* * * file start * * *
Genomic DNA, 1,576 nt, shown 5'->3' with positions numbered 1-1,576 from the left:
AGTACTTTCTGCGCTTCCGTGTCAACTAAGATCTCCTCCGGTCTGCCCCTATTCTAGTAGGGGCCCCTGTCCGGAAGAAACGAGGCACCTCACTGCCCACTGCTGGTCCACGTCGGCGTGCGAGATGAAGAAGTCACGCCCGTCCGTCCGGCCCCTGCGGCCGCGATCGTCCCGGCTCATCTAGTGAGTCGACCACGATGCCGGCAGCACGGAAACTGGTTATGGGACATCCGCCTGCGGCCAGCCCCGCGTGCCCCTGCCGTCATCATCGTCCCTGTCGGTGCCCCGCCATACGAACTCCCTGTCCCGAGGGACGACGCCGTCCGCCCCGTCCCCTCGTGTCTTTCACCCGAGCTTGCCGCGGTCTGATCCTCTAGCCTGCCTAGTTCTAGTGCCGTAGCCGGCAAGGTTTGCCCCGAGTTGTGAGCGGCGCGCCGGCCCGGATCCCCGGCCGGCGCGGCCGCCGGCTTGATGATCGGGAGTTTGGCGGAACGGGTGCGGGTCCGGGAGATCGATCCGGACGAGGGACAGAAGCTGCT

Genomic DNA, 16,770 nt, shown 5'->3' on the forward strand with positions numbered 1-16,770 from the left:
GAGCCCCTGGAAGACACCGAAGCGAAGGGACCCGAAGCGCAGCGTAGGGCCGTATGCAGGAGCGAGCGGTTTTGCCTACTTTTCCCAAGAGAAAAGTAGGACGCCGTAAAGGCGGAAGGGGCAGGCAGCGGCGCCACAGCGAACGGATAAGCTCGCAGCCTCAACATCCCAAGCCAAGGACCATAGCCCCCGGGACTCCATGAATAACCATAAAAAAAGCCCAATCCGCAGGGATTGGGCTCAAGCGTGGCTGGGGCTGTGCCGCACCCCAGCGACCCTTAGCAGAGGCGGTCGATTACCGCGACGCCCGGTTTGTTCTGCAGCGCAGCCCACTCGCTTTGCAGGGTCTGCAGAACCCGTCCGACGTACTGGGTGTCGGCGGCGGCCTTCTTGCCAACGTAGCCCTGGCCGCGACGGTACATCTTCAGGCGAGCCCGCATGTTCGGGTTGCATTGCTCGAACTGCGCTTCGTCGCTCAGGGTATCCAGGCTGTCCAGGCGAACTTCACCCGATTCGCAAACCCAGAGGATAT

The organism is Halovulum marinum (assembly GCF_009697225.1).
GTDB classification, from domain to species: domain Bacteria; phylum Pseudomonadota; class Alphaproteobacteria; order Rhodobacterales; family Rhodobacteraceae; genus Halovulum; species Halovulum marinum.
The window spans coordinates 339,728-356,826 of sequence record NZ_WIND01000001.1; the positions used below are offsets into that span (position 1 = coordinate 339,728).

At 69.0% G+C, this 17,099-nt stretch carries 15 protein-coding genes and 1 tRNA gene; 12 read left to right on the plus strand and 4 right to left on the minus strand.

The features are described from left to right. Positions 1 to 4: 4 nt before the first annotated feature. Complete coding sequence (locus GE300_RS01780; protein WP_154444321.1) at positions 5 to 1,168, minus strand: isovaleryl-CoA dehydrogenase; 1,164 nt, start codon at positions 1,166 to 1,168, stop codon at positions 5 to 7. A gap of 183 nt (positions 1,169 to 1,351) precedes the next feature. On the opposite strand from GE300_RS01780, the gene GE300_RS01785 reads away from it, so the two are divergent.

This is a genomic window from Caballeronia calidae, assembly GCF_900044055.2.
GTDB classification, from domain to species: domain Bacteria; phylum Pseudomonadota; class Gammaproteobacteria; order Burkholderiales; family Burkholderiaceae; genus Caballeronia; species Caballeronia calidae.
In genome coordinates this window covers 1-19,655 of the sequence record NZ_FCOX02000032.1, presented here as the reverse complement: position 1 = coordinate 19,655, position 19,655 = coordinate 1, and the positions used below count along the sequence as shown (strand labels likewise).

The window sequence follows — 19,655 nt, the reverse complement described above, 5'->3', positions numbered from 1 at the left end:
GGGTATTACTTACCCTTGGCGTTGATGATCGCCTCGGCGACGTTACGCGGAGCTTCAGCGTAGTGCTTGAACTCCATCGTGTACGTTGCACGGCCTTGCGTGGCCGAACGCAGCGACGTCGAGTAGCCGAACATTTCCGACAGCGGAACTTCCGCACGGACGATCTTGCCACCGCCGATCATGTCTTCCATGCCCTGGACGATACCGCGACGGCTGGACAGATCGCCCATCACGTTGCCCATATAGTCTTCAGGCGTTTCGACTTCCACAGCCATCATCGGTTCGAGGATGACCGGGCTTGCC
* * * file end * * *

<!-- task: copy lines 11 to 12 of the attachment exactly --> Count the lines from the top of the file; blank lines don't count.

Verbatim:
GTDB classification, from domain to species: domain Bacteria; phylum Pseudomonadota; class Gammaproteobacteria; order Burkholderiales; family Burkholderiaceae; genus Caballeronia; species Caballeronia calidae.
In genome coordinates this window covers 1-19,655 of the sequence record NZ_FCOX02000032.1, presented here as the reverse complement: position 1 = coordinate 19,655, position 19,655 = coordinate 1, and the positions used below count along the sequence as shown (strand labels likewise).